technology

Hendo 2.0 hoverboard takes off on Back to the Future Day

Hendo 2.0 hoverboard takes off on Back to the Future Day

Few pop sci franchises can claim to have influenced and continue to influence the progress of technology as Back to the Future, from self-lacing shoes to hoverboards. Even fewer perhaps can lay claim to a date when reality and fiction intersect. That date is October 21, 2015, a real date this year and the very same date when Marty McFly traveled to the future to give birth to many of our hi-tech dreams. And to celebrate that momentous occasion, Arx Pax has unveiled version 2.0 of the Hendo hoverboard that promises to make at least one of those dreams come true.

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Microsoft Research tech autocompletes animation, not text

Microsoft Research tech autocompletes animation, not text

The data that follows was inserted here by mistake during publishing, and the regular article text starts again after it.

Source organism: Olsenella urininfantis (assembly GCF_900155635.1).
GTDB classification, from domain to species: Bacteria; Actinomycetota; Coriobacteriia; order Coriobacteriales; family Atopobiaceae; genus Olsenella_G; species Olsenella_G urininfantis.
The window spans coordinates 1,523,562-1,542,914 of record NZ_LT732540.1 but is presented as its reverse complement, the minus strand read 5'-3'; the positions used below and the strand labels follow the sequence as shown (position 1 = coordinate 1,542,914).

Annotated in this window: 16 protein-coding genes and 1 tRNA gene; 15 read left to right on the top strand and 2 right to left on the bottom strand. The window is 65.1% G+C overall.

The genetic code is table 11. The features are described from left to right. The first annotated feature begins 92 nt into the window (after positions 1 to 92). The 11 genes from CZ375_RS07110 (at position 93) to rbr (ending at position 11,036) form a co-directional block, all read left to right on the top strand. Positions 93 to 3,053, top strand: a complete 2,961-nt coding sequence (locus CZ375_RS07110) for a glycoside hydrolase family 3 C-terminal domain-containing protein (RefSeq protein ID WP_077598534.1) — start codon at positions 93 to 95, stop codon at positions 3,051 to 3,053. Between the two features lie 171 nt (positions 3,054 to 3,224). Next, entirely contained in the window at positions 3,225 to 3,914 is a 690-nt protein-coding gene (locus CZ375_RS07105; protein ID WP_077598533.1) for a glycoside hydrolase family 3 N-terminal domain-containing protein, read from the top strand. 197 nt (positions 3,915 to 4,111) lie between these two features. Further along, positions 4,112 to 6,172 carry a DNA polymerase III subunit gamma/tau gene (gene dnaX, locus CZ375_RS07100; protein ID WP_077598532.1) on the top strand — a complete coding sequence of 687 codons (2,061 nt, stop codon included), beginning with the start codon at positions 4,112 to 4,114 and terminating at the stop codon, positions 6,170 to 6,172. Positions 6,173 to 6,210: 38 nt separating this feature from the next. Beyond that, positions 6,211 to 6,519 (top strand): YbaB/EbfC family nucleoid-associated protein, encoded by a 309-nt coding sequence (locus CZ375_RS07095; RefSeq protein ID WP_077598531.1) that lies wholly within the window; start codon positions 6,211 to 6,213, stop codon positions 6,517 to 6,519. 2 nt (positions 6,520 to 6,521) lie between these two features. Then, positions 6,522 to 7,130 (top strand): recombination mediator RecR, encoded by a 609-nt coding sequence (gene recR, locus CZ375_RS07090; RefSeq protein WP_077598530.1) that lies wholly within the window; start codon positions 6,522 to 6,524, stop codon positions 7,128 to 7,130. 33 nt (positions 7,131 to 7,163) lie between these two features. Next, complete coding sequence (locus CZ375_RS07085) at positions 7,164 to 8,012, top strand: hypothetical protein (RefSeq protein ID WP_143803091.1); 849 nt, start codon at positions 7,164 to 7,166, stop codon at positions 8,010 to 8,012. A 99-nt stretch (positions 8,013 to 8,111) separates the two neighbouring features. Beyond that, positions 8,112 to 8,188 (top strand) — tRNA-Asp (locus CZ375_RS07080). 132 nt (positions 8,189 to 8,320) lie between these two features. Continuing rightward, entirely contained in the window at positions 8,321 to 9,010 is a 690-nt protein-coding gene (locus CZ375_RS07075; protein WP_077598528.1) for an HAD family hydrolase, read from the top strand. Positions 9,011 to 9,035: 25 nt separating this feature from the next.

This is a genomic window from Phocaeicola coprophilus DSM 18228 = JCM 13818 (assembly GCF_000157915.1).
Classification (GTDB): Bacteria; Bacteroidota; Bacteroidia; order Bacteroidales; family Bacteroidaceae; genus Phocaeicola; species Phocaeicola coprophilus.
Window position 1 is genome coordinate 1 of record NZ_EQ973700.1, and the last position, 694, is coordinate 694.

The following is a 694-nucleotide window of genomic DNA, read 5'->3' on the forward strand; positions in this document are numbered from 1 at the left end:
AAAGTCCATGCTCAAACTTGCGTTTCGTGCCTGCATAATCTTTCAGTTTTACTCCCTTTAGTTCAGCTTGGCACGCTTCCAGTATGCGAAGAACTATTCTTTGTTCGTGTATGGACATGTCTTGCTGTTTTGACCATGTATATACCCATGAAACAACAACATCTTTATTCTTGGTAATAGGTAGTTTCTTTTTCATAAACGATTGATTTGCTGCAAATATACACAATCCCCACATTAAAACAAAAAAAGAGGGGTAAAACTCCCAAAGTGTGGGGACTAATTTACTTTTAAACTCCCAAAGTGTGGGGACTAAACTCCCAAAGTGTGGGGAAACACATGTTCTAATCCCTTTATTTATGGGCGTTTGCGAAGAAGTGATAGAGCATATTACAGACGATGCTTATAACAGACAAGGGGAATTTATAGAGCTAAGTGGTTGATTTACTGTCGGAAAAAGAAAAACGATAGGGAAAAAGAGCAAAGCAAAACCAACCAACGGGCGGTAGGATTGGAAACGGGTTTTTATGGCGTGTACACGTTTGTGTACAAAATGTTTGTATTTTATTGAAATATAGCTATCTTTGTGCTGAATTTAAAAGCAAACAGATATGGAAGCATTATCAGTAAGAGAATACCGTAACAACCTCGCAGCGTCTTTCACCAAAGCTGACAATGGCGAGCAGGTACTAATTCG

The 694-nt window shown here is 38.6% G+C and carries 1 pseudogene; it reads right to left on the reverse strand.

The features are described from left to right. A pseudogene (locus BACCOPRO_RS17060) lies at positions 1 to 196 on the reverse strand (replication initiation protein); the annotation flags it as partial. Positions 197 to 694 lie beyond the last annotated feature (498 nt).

Autocomplete. That seemingly magical yet sometimes also illogical feature that has saved our fingers and our brains from some of the more tedious parts of typing out a long exposition on a small screen. It has become part and parcel of our smartphone-centric modern lives but some researchers are trying put a whole new spin on the concept. Instead of trying to guess what you will type next, Microsoft Research has an autocomplete system that tries to predict how a hand-drawn image will be animated.

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Magic Leap shows off AR demo made with no special effects

Magic Leap shows off AR demo made with no special effects